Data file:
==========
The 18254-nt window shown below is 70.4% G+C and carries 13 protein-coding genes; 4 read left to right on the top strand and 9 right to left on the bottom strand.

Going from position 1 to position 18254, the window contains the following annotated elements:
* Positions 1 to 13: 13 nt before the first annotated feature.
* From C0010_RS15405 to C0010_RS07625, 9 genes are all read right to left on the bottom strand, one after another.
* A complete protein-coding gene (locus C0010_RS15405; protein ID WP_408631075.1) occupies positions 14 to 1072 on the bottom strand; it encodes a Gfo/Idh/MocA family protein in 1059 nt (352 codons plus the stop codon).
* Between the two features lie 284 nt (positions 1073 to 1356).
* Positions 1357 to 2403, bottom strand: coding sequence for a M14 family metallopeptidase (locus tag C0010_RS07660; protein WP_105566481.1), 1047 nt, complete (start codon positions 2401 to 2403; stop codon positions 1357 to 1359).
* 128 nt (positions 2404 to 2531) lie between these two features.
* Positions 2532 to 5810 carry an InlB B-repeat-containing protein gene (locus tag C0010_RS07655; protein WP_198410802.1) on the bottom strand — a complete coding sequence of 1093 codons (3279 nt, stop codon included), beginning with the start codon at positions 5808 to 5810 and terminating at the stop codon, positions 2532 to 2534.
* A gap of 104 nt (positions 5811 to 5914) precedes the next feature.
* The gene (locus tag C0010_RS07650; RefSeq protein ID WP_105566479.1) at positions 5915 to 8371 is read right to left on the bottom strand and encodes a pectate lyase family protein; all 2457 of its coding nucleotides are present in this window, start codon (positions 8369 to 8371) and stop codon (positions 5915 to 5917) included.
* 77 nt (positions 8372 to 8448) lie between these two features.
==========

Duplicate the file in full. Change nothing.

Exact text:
The 18254-nt window shown below is 70.4% G+C and carries 13 protein-coding genes; 4 read left to right on the top strand and 9 right to left on the bottom strand.

Going from position 1 to position 18254, the window contains the following annotated elements:
* Positions 1 to 13: 13 nt before the first annotated feature.
* From C0010_RS15405 to C0010_RS07625, 9 genes are all read right to left on the bottom strand, one after another.
* A complete protein-coding gene (locus C0010_RS15405; protein ID WP_408631075.1) occupies positions 14 to 1072 on the bottom strand; it encodes a Gfo/Idh/MocA family protein in 1059 nt (352 codons plus the stop codon).
* Between the two features lie 284 nt (positions 1073 to 1356).
* Positions 1357 to 2403, bottom strand: coding sequence for a M14 family metallopeptidase (locus tag C0010_RS07660; protein WP_105566481.1), 1047 nt, complete (start codon positions 2401 to 2403; stop codon positions 1357 to 1359).
* 128 nt (positions 2404 to 2531) lie between these two features.
* Positions 2532 to 5810 carry an InlB B-repeat-containing protein gene (locus tag C0010_RS07655; protein WP_198410802.1) on the bottom strand — a complete coding sequence of 1093 codons (3279 nt, stop codon included), beginning with the start codon at positions 5808 to 5810 and terminating at the stop codon, positions 2532 to 2534.
* A gap of 104 nt (positions 5811 to 5914) precedes the next feature.
* The gene (locus tag C0010_RS07650; RefSeq protein ID WP_105566479.1) at positions 5915 to 8371 is read right to left on the bottom strand and encodes a pectate lyase family protein; all 2457 of its coding nucleotides are present in this window, start codon (positions 8369 to 8371) and stop codon (positions 5915 to 5917) included.
* 77 nt (positions 8372 to 8448) lie between these two features.